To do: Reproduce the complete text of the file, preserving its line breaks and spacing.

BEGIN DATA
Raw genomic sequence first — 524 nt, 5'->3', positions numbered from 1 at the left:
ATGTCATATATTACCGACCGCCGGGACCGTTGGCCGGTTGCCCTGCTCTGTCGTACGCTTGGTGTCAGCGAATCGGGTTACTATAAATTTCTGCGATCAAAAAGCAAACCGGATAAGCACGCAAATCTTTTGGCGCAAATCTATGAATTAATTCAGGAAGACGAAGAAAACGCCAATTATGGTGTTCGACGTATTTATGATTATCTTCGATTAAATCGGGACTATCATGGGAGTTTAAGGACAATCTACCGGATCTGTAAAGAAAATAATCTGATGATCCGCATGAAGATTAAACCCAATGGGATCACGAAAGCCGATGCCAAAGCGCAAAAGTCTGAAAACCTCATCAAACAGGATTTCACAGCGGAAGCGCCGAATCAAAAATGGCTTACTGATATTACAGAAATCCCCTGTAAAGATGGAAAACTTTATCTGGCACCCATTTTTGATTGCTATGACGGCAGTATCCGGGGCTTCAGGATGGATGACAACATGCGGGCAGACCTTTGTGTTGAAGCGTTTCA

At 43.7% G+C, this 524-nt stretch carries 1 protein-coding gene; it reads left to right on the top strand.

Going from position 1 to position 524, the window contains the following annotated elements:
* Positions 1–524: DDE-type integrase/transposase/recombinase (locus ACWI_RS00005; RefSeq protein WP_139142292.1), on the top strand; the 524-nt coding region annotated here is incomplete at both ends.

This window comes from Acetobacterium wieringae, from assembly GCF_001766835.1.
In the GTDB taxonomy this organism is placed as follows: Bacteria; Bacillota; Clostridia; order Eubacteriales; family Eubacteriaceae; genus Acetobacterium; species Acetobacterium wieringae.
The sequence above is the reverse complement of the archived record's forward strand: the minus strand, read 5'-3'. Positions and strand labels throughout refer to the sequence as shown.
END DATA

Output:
Raw genomic sequence first — 524 nt, 5'->3', positions numbered from 1 at the left:
ATGTCATATATTACCGACCGCCGGGACCGTTGGCCGGTTGCCCTGCTCTGTCGTACGCTTGGTGTCAGCGAATCGGGTTACTATAAATTTCTGCGATCAAAAAGCAAACCGGATAAGCACGCAAATCTTTTGGCGCAAATCTATGAATTAATTCAGGAAGACGAAGAAAACGCCAATTATGGTGTTCGACGTATTTATGATTATCTTCGATTAAATCGGGACTATCATGGGAGTTTAAGGACAATCTACCGGATCTGTAAAGAAAATAATCTGATGATCCGCATGAAGATTAAACCCAATGGGATCACGAAAGCCGATGCCAAAGCGCAAAAGTCTGAAAACCTCATCAAACAGGATTTCACAGCGGAAGCGCCGAATCAAAAATGGCTTACTGATATTACAGAAATCCCCTGTAAAGATGGAAAACTTTATCTGGCACCCATTTTTGATTGCTATGACGGCAGTATCCGGGGCTTCAGGATGGATGACAACATGCGGGCAGACCTTTGTGTTGAAGCGTTTCA

At 43.7% G+C, this 524-nt stretch carries 1 protein-coding gene; it reads left to right on the top strand.

Going from position 1 to position 524, the window contains the following annotated elements:
* Positions 1–524: DDE-type integrase/transposase/recombinase (locus ACWI_RS00005; RefSeq protein WP_139142292.1), on the top strand; the 524-nt coding region annotated here is incomplete at both ends.

This window comes from Acetobacterium wieringae, from assembly GCF_001766835.1.
In the GTDB taxonomy this organism is placed as follows: Bacteria; Bacillota; Clostridia; order Eubacteriales; family Eubacteriaceae; genus Acetobacterium; species Acetobacterium wieringae.
The sequence above is the reverse complement of the archived record's forward strand: the minus strand, read 5'-3'. Positions and strand labels throughout refer to the sequence as shown.